Yesterday, I learned from Facebook that Wara Fana, a South African journalist, died recently after contracting covid-19. He was forty-five, and had two children. He wrote for national publications and founded Skawara News, a community newspaper in the Eastern Cape, his home province, that reports in the local Xhosa language. “I see myself as an activist in my community, as someone who’s promoting our identity, our culture, and I’m trying to promote democracy in its finest form,” he once said. “If I won the Pulitzer prize, I would make sure that every community in South Africa has got a newspaper in their own mother tongue.” He also chaired a group for independent publishers, and mentored young reporters. “He was frequently praised, even by politicians,” Thamsanqa Mbovane, a reporter for GroundUp, said. “Wara held his reporters to high standards. I remember him rightly scolding a young journalist who plagiarised an article. ‘You will get us all fired,’ he told the reporter. ‘Don’t do it again.’”
The news was particularly sad for me because I knew Wara. In 2018, I spent some time reporting in South Africa; one of the stories I worked on was about land reform, and a friend put me in touch with Wara, saying that he might be able to help. Wara instantly invited me to come and stay with him at his home in Qamata, the small Eastern Cape community where he was born, and I accepted. We met at a mall in East London, a city a couple of hours away, and drove to Qamata together; he told me pretty much everything I needed to know for my reporting on the drive, then spent the next few days introducing me to sources and the social life of the area. He sat with me while I interviewed a veteran of the anti-apartheid struggle, who spent time in the prison on Robben Island; we then walked up the road, under an immaculate starry sky, and drank beer in the front yard of another acquaintance, where Wara took a photo of me sitting on a giant, rusty tractor. One day, we went to pick up an edition of a national paper that, by chance, we were both slated to have stories in. We ate fries as we flicked through the pages. Wara’s story was in; mine wasn’t. (It appeared the following week.) In the car on the way back to East London, we argued about politics. Later, he called me, worried that I was upset. I wasn’t at all.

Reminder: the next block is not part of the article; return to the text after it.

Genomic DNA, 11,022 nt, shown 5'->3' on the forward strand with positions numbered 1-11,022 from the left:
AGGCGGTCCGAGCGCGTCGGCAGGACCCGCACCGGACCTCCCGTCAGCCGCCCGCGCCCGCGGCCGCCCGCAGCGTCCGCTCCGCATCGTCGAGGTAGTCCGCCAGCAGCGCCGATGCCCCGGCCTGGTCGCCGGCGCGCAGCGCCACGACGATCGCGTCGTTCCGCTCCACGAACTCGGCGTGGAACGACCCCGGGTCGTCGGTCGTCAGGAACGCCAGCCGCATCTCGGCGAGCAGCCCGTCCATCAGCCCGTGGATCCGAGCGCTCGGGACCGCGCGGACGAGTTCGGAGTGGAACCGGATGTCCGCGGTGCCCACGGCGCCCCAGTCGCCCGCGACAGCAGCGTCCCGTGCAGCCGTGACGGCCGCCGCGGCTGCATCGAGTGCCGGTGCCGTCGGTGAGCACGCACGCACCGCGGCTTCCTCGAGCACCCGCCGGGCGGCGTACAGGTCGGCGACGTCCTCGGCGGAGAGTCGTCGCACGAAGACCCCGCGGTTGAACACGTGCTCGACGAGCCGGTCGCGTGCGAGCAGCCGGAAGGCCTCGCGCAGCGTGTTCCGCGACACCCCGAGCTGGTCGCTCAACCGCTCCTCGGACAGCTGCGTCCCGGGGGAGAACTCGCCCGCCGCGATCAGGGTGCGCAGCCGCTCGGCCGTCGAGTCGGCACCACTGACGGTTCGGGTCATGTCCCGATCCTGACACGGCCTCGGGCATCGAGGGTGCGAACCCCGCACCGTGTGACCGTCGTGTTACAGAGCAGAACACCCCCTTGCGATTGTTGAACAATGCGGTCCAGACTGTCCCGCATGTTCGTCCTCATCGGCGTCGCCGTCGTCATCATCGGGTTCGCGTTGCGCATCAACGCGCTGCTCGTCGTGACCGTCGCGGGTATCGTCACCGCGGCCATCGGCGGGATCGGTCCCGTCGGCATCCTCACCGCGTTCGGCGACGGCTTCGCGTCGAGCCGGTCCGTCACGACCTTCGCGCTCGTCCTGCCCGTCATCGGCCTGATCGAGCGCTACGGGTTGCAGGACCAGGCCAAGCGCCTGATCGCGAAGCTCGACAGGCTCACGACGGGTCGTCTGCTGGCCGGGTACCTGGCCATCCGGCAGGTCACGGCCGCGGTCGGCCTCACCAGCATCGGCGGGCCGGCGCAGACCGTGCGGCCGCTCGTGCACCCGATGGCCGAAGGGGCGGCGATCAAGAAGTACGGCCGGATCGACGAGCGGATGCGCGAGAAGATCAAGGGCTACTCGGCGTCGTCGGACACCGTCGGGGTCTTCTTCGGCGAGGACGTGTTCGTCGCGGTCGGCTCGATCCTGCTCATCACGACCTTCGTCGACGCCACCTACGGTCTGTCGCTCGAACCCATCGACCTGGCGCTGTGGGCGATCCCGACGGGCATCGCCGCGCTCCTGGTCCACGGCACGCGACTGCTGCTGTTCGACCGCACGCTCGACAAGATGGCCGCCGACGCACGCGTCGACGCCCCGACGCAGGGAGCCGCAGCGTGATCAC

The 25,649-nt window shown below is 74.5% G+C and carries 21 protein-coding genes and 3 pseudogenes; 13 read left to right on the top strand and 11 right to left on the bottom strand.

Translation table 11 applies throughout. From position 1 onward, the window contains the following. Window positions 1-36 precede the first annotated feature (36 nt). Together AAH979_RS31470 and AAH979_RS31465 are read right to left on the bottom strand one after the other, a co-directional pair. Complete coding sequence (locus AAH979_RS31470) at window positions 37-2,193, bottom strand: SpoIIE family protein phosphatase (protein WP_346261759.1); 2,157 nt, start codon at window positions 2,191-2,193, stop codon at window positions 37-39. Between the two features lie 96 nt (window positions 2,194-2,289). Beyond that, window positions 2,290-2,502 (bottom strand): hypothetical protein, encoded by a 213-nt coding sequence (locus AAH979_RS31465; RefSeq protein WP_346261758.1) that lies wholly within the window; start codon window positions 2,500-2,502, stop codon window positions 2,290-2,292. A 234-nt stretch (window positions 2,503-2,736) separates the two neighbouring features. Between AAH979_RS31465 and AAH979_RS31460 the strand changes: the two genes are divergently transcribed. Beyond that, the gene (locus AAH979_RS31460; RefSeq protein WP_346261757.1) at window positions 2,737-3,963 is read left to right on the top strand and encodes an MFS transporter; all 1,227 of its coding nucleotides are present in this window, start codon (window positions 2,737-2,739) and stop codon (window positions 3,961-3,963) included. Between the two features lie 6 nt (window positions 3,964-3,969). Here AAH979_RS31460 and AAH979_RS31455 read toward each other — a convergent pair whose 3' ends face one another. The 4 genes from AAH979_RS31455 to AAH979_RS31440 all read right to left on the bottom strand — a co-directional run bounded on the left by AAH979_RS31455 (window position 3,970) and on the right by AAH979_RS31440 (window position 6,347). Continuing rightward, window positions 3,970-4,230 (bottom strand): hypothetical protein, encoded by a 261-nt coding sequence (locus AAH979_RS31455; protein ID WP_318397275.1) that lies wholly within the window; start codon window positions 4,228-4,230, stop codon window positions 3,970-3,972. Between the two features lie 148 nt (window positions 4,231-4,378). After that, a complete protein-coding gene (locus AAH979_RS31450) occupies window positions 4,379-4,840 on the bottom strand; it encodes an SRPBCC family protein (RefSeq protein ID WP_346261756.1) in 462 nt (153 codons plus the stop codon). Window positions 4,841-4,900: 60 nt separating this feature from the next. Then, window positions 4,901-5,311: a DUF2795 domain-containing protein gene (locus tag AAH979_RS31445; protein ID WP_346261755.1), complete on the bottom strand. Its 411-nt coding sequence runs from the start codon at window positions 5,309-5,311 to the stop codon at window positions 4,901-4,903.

Wara is not the only South African journalist to have died from covid over the past year or so. Last May, Lungile Tom, a cameraman with the broadcaster eNCA, died in a hospital; his employer described him as “a man with mischief in his eyes and joy in his heart.” In August, S’busiso Mseleku died at the age of fifty-nine; a longtime sports reporter and editor, he had recently quit his job to set up his own, eponymous platform. The same month, two staffers at the public South African Broadcasting Corporation—Tumelo Matloha, an editor, and Michael Conradie, a logistics manager—died. In March 2021, Karima Brown, a prominent print and TV journalist, died. In the eighties, Brown was active in the fight against apartheid as a supporter of the African National Congress, though she would later criticize the party after it came to power, as well as criticizing its rivals. In 2019, she won a court case against the party of Julius Malema, a firebrand left-wing politician, after he published Brown’s phone number on Twitter; his supporters threatened her with rape and death. “She had a big personality and didn’t shy away from voicing her opinions,” Norman Munzhelele, Brown’s colleague at eNCA, said. “Karima believed in hope.”